Watchdog Asks Public Authorities Control Board to Vote NO on Penn Dev Plan

Public Authorities Control Board Must Vote No on Penn Development Plan Because of Stunning Lack of Basic Financial Information
Hochul Administration Has Failed to Show that PILOT Scheme is Financially Responsible or Will Raise Sufficient Funds for Penn Reconstruction

Watchdog group Reinvent Albany sent a letter to the Public Authorities Control Board asking its members to vote NO on the Penn Station PILOT scheme and all Penn Station agenda items for its July 27, 2022 meeting, calling the plan vaguely defined and financially irresponsible.

The PACB is composed of the Director of the NYS Division of the Budget and representatives of the Senate and Assembly. All votes must be unanimous for projects to move forward. Under Section 51 of the Public Authorities Law, members are responsible for ensuring that: “there are commitments of funds sufficient to finance the acquisition and construction of such project.” 

The intent of Penn plan is purportedly to fund Penn Station projects, and the State has not shown that the PILOT agreement is either a fiscally responsible way to do so, nor sufficient to fund the project.

The full letter is below. Click here to view the letter as a PDF.

July 25, 2022

Robert Mujica
Director, Division of the Budget

Assemblymember Amy Paulin
Representative of Assembly Majority

Senator Leroy Comrie
Representative of Senate Majority

Assemblymember Joseph M. Giglio
Representative of Assembly Minority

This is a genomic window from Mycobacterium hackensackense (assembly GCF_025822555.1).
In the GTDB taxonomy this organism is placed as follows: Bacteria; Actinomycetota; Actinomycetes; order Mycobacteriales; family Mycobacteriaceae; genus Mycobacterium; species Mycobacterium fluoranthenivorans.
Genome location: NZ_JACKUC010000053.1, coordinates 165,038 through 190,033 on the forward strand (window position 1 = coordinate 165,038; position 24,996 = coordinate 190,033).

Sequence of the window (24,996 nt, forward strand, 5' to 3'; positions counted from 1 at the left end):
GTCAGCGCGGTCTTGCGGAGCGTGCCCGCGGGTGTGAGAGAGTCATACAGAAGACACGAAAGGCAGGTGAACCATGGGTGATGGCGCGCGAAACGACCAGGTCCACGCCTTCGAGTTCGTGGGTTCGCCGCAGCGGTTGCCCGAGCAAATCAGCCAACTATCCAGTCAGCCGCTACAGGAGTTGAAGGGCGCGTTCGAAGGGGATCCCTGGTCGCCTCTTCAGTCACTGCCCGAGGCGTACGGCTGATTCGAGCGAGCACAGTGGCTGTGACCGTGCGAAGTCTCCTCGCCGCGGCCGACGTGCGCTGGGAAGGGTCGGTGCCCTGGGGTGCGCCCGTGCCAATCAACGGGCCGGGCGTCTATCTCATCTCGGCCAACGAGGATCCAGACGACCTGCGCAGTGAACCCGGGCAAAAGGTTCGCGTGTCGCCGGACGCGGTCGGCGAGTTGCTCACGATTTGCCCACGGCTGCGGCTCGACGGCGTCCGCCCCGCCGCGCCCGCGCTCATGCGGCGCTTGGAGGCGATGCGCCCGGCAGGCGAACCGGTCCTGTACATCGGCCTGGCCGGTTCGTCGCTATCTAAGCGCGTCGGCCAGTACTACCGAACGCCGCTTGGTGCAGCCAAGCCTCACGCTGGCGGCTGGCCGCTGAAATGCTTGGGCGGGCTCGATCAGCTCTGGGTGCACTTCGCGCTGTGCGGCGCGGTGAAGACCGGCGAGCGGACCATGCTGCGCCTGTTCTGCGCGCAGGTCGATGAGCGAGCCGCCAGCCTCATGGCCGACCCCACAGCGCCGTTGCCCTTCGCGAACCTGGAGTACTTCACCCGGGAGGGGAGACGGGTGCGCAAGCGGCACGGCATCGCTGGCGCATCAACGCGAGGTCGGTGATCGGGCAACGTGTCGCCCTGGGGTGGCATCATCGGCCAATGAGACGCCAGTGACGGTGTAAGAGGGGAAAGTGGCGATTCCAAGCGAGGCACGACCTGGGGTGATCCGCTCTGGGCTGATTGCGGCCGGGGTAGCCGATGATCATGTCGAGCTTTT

Senator Robert Ortt
Senate Minority Leader

Re: Vote NO on Penn Station Redevelopment proposal because ESD has not answered basic questions about project costs, funding, financing, taxpayer exposure, and tax abatements. 

Dear Members of the Public Authorities Control Board (PACB),

When someone builds a house, they have to know and share basic information about its size, cost, and completion date and how it is being paid for. 

This may seem strikingly obvious, yet the Empire State Development Corporation has not answered equally basic questions about the vaguely defined Penn Station Redevelopment Plan – much bigger than a house – which will continue for decades, cost taxpayers upwards of $40 billion, and may include tax abatements worth over a billion dollars. 

Based on demonstrable problems with the state’s plan and the state’s failure to provide basic information about project costs and financing, we ask you to vote no on all agenda items related to the Pennsylvania Station Area Civic and Land Use Improvement Project at your July 27, 2022 meeting. You are responsible under Section 51 of the Public Authorities Law for ensuring that for proposed projects: “there are commitments of funds sufficient to finance the acquisition and construction of such project.” The intent of this redevelopment project is purportedly to fund Penn Station projects, and the State has not shown that the PILOT agreement is either a fiscally responsible way to do so, nor sufficient to fund the project.